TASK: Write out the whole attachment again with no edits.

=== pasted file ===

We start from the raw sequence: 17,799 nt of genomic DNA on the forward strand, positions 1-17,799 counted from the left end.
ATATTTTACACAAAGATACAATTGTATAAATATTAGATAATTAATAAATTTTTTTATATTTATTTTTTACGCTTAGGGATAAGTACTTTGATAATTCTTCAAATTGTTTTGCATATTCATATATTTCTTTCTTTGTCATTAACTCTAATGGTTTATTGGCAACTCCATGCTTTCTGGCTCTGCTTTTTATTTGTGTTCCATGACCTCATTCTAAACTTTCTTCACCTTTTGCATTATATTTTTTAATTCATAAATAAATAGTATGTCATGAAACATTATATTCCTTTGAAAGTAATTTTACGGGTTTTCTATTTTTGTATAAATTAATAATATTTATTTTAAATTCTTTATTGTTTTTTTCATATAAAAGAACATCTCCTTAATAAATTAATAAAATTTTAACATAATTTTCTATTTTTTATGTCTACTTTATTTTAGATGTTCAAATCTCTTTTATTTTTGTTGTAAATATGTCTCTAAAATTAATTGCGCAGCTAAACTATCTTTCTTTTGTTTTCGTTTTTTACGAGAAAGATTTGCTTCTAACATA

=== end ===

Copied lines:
We start from the raw sequence: 17,799 nt of genomic DNA on the forward strand, positions 1-17,799 counted from the left end.
ATATTTTACACAAAGATACAATTGTATAAATATTAGATAATTAATAAATTTTTTTATATTTATTTTTTACGCTTAGGGATAAGTACTTTGATAATTCTTCAAATTGTTTTGCATATTCATATATTTCTTTCTTTGTCATTAACTCTAATGGTTTATTGGCAACTCCATGCTTTCTGGCTCTGCTTTTTATTTGTGTTCCATGACCTCATTCTAAACTTTCTTCACCTTTTGCATTATATTTTTTAATTCATAAATAAATAGTATGTCATGAAACATTATATTCCTTTGAAAGTAATTTTACGGGTTTTCTATTTTTGTATAAATTAATAATATTTATTTTAAATTCTTTATTGTTTTTTTCATATAAAAGAACATCTCCTTAATAAATTAATAAAATTTTAACATAATTTTCTATTTTTTATGTCTACTTTATTTTAGATGTTCAAATCTCTTTTATTTTTGTTGTAAATATGTCTCTAAAATTAATTGCGCAGCTAAACTATCTTTCTTTTGTTTTCGTTTTTTACGAGAAAGATTTGCTTCTAACATA